Date Reviewed: November 30, -0001
This book is about preparing for a future already dawning on North American college campuses, a future belonging to “New Majority” (NM) students. Ross describes NM students as Latino/a, African-American, Southeast Asian, Pacific Islander, first generation, and low income. Evidence of NM students is statistically demonstrable, as with the 50% rise of Pell Grant applicants between 2002-13. Demographic surges suggest a “majority-minority” U.S. by 2050. These students often have an educational disadvantage, met in some places with "bridge programs" or other efforts to bolster their success. But is more needed? Are faculty aware and equipped enough to serve NM students, or will faculty continue to be befuddled when students do not speak up in class or react to assignments and grades in unexpected ways? This book addresses these issues by introducing professors to NM students so that they can better understand the cultural cues and expectations these students bring.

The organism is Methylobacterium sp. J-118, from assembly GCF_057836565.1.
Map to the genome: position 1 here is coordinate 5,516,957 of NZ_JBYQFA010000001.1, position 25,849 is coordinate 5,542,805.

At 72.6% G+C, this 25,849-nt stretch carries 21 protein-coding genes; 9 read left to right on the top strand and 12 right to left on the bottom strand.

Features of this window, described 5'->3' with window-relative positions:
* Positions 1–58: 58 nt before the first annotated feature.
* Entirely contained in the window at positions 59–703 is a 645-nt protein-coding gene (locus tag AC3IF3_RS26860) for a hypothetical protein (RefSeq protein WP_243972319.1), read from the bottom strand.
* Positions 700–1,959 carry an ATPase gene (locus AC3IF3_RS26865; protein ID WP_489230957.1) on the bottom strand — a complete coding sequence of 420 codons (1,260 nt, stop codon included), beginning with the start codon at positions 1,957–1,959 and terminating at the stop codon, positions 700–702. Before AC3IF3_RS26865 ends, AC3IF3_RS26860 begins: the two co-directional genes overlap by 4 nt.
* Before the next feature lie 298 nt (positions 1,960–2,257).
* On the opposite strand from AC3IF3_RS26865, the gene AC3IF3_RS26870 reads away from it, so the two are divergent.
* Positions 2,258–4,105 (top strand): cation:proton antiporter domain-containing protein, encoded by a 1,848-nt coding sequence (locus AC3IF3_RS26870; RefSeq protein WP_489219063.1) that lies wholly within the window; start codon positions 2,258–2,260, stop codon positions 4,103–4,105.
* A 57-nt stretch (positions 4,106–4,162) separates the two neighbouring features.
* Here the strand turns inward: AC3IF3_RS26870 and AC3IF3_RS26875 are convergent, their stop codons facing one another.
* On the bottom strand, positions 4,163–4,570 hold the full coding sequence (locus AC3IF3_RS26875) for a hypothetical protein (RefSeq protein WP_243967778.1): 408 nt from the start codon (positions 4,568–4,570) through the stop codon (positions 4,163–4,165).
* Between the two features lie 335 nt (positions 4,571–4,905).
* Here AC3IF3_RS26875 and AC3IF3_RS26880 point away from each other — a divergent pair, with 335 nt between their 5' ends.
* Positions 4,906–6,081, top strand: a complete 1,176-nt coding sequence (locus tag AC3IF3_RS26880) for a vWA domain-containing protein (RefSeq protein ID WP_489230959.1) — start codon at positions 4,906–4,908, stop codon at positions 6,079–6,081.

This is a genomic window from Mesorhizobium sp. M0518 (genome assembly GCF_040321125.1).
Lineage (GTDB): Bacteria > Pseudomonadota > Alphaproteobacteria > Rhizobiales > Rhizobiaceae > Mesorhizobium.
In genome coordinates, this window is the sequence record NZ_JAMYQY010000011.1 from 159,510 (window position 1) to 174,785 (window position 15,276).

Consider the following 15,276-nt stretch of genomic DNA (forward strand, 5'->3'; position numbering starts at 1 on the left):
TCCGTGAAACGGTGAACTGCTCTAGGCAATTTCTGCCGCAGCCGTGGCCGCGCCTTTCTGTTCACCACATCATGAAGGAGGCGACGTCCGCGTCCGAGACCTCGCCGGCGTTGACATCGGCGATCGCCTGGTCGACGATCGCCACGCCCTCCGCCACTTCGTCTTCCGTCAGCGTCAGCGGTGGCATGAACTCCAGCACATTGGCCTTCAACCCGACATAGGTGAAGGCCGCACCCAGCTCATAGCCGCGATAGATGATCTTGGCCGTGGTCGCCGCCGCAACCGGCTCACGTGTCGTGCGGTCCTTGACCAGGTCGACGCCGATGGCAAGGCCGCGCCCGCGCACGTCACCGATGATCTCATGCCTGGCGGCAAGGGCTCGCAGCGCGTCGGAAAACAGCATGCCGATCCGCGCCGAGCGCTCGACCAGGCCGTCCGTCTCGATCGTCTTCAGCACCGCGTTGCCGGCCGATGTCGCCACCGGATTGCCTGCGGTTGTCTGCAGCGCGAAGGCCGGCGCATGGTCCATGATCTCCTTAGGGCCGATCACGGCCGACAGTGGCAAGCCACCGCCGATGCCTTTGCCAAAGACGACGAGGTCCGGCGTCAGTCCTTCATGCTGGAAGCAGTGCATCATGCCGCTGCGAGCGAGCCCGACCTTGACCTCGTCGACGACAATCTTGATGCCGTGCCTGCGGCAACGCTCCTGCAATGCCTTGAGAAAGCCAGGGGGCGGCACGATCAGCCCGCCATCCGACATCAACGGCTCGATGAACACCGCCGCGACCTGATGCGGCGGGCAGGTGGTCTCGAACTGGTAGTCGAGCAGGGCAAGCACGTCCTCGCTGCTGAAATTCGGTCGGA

Part I, "Strategies for Engagement," assesses ways of keeping students engaged, but with special attention to issues NM students face. Chapters begin with classroom vignettes that set up the problem the chapter addresses. Students may disengage because of “stereotype threat,” a socio-psychological phenomenon described in chapter four. Professors best confront this stereotype by bolstering self-confidence while pushing students to engage subject matter more deeply. Students are reluctant to ask questions in class not because they are uninterested, but because they fear sounding ignorant or come with cultural traditions of deference that discourage public questioning. This mismatch of expectations between teacher and students can be confronted through strategies presented in chapter five.